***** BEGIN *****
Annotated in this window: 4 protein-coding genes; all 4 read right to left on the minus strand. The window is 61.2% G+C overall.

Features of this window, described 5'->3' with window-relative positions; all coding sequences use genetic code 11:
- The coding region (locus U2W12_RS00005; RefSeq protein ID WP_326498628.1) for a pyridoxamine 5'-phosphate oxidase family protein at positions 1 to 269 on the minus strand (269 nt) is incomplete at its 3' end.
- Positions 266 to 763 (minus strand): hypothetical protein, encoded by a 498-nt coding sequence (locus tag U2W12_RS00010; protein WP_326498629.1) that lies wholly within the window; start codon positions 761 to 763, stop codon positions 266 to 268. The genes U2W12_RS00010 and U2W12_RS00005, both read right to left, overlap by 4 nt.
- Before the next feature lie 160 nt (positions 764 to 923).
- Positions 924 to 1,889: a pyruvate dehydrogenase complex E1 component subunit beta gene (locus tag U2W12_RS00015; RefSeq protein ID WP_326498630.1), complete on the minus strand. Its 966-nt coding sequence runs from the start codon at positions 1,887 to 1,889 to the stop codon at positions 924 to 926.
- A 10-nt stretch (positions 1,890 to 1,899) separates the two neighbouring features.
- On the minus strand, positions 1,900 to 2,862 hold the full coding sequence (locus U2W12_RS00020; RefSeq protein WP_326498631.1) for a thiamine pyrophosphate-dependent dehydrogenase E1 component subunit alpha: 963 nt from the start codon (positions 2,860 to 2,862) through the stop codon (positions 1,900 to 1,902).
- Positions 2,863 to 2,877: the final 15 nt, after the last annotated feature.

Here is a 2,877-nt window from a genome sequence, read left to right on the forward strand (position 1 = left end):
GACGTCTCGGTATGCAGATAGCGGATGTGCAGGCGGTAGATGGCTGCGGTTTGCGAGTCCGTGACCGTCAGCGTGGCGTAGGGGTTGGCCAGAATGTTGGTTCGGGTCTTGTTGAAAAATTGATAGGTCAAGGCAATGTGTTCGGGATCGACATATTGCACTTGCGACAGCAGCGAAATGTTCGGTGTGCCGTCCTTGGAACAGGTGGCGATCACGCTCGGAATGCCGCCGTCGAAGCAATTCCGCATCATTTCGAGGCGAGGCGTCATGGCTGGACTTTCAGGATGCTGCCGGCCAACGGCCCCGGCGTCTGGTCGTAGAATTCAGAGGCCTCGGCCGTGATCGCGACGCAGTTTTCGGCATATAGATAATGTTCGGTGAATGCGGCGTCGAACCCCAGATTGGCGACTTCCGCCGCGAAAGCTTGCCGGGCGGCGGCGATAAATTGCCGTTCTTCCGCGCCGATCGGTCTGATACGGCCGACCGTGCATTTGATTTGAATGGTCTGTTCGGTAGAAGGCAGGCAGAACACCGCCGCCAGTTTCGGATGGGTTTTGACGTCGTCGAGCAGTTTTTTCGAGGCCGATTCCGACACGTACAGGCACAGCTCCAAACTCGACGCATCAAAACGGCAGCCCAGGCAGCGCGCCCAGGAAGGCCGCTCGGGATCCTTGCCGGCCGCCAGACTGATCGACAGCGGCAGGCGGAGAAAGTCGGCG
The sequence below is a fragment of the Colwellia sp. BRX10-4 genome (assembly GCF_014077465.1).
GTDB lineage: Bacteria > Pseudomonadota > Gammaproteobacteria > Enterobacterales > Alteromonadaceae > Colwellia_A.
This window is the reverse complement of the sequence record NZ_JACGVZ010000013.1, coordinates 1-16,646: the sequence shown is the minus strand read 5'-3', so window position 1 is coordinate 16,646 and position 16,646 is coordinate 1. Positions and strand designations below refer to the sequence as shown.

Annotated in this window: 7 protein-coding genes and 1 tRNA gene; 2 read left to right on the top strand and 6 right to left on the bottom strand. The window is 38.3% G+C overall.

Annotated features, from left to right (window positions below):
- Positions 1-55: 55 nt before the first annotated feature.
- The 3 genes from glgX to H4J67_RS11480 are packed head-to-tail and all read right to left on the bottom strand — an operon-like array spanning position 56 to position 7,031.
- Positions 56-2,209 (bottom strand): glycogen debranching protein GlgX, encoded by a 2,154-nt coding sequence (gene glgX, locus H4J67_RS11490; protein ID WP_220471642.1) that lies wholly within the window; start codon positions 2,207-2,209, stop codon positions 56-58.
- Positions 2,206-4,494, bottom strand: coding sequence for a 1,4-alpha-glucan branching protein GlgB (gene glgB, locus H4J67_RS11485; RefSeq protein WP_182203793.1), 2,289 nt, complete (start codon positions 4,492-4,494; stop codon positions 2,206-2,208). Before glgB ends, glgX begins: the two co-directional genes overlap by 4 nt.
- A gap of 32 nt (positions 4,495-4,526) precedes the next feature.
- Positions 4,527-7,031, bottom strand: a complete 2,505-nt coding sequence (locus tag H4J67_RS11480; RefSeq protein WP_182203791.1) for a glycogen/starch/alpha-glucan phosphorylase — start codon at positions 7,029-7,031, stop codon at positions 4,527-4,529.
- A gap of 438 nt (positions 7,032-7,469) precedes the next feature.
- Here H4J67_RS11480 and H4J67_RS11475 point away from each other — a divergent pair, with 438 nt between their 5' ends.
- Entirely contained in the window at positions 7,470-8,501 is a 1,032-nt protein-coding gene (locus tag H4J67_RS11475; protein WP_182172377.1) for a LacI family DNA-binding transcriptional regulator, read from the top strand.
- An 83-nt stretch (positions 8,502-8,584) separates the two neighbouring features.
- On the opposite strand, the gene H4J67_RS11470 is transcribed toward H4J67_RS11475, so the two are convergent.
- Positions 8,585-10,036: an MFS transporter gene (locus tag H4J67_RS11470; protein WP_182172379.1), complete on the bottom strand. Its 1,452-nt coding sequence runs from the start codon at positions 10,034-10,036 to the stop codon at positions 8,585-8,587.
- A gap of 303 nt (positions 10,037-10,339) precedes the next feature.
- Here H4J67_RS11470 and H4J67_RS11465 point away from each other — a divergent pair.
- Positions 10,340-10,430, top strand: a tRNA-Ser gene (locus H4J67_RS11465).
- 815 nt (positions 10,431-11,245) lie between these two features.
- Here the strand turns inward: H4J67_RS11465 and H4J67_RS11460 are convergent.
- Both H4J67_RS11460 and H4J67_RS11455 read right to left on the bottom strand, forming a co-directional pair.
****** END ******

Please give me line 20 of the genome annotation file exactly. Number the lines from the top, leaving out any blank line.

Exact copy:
- Positions 2,206-4,494, bottom strand: coding sequence for a 1,4-alpha-glucan branching protein GlgB (gene glgB, locus H4J67_RS11485; RefSeq protein WP_182203793.1), 2,289 nt, complete (start codon positions 4,492-4,494; stop codon positions 2,206-2,208). Before glgB ends, glgX begins: the two co-directional genes overlap by 4 nt.